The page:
DONATO MANCINI: The typewriter creates the page-as-grid which creates the page of much concrete poetry…

This is ‘Grand Eagle (capitals and columns)’ by Henningham Family Press.  It’s one of the few plates that carries an explanation: “..If only propaganda were this difficult to read”.  The title sends us straight to American power both military and financial yet this could also be a digital-age and multi-coloured (rather than red-and-white) representation of the banners that used to appear in Eastern Europe in the days of the Warsaw Pact, strung across road bridges or on the front of factories.  Structurally it looks like a plan not just of Wall Street, say, but of a Roman military camp, lines and rows split into four quarter-squares.  In much of this book there’s no indication of scale – the original of ‘Grand Eagle’, despite its postage-stamp size on this blog, ought to take up a whole gallery wall or a stadium of North Korean dancers spelling out a message.  It probably fits inside another book.

I’ve opened again at random and come across Christian Bök’s ‘Of Yellow’ which contains no letters at all but a sort of representation of a computerisation / encoding of Rimbaud’s sonnet ‘Voyelles’.  Each vowel has been replaced by an oblong according to Rimbaud’s own colour associations as described in the sonnet.  Consonants are grey.  This is fun (like most of the book: forget what Max Bense said) and it’s interesting to see Rimbaud’s sound-patterns.  

KARL KEMPTON: [While computers and the internet have allowed people to create and publish] compositions that take hours instead of days or weeks or months, it has also generated a lack of respect for discipline and seriousness leading to widespread creation of insignificant works.

The pages that work best for me tend to be the ones where letters/words collide in strangeness and do the old Ezra Pound thing of MAKE IT NEW; where enough sense is made for that sense to be questioned, distorted, undermined, negated.  The space between meaningful language (whatever that means) and alphabet soup.  Some pages I respond to more as works of art, with the letters/words as props or still-life components. Occasionally I feel the sense just goes on making sense... 

This is a multinational collection of concrete poetry from the last fifteen years.  Most of the names are unknown to me; occasionally a known, usually British one leaps out (A code-hand-written page by Edwin Morgan... could be anything, perhaps the Loch Ness Monster singing in Linear A?)  There is some political work but not, I think, covering the Arab Spring and its aftermath or climate change, though the latter may underlie some works such as Richard Skelton’s ‘Limnology’.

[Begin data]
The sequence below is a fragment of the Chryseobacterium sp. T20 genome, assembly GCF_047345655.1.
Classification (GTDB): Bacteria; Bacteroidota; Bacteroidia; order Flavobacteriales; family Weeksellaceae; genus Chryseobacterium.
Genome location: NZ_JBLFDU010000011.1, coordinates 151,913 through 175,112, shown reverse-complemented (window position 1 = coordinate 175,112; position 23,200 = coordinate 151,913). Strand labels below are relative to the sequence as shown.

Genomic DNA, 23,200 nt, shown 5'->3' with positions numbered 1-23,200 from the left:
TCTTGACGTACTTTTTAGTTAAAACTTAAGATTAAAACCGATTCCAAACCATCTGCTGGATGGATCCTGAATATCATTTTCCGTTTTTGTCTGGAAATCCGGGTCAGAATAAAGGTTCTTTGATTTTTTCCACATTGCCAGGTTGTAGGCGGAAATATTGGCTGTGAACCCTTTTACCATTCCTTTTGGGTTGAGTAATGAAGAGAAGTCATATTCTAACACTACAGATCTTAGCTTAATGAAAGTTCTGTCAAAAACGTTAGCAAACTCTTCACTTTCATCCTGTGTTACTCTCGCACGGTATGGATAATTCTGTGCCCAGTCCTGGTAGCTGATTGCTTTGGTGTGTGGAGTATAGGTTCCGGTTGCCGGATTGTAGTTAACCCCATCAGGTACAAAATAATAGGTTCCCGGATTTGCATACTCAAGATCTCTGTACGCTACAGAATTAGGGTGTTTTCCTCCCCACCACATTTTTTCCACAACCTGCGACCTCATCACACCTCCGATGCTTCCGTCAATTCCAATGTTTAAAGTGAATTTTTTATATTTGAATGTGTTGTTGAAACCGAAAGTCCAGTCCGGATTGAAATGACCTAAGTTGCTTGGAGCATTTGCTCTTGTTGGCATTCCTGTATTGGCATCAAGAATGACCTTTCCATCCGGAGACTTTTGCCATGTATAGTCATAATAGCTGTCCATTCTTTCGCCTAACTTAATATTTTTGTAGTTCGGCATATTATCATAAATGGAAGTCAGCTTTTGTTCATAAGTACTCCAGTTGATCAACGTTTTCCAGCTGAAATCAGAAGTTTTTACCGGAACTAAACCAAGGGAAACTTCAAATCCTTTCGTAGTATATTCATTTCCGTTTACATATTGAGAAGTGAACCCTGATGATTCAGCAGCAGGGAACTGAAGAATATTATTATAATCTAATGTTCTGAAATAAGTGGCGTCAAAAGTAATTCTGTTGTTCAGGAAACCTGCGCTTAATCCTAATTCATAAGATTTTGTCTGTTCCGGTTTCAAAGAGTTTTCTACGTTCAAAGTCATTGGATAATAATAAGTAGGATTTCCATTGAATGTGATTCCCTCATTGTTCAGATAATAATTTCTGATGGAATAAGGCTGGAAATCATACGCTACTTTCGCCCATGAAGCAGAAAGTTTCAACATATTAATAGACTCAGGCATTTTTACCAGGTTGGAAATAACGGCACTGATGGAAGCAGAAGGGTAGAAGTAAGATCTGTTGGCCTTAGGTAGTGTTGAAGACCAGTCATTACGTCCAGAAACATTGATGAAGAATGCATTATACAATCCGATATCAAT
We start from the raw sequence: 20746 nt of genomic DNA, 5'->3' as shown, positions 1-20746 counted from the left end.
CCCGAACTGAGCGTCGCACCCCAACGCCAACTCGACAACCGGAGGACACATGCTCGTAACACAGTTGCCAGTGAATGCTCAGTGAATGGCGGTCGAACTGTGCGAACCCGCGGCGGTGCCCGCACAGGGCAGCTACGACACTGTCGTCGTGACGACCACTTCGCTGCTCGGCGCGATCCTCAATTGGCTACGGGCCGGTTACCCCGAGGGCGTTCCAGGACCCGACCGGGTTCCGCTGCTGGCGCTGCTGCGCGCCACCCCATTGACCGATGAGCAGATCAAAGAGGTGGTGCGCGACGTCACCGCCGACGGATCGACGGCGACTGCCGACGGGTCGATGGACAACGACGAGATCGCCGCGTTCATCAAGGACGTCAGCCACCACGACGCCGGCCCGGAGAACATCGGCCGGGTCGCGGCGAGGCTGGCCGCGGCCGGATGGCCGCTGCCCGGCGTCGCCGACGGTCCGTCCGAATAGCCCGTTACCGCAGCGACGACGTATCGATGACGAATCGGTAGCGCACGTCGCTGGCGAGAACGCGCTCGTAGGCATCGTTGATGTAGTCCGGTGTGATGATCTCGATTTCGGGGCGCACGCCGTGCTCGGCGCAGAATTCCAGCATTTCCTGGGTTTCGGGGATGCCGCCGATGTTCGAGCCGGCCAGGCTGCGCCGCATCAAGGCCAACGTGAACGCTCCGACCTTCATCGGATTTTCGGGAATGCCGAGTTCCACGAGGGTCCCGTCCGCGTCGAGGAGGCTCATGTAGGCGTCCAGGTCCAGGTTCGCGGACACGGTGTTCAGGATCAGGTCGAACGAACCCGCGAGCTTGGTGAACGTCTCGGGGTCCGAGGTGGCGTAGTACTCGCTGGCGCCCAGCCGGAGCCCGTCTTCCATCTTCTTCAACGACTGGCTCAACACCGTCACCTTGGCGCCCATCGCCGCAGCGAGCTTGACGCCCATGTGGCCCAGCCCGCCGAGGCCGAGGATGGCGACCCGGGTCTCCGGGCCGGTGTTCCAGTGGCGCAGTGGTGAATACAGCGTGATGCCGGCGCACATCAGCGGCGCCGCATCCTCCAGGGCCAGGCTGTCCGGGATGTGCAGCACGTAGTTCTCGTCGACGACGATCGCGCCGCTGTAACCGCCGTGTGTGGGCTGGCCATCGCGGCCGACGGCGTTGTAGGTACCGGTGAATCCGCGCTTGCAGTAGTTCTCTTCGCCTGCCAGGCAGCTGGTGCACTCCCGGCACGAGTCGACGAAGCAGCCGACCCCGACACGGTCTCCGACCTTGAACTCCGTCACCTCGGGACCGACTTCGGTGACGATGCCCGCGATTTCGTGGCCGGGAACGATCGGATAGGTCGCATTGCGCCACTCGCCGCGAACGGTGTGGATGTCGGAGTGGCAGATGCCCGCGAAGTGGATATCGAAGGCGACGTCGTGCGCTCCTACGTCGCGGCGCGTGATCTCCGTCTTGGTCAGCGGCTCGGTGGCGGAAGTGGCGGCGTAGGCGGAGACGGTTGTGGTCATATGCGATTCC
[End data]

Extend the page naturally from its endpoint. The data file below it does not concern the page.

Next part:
The New Concrete has an excellent introduction by Kenneth Goldsmith on the history of concrete poetry and its current reincarnation as, he suggests, “post-digital concretism”.  There’s a sense that some contemporary practitioners feel they are riding on the shoulders of the giants of the 1950s and 60s.  Goldsmith suggests that the influence of social media means that “much of the new concrete poetry takes the form of snappy one-liners”.  I don’t find this when reading/looking through; perhaps the editors have avoided this phenomenon. Each has contributed an essay, subject matter ranging from a chance bookshop encounter to the shape poetry of 300BC.  And the book is book-ended by a wall of extremely quotable quotes, a few of which appear in this review. More on the book here.

IAN HAMILTON FINLAY: Concrete poetry is not a visual but a silent poetry. 


  1. Dear Fiona

    First of all, Happy New Year! Concrete poetry sounds a bit experimental for my taste. When Max Bense writes: 'Concrete poetry does not entertain.' I don't doubt him for a nanosecond. The best poetry book I received this Christmas was 'I walked As Lonely As A Cloud' by Ana Sampson which contains many classic poems from Chaucer to Cope. I sometimes wonder whether any contemporary poets will ever be as loved as Keats and Wordsworth still are and somehow I doubt it.

    Best wishes from Simon R Gladdish

  2. Dear Fiona

    I meant, of course, 'I Wandered Lonely As A Cloud' by Ana Sampson. (I also managed to kick a bottle of wine over on new year's eve.) What a great start to the new year!

    Best wishes from Simon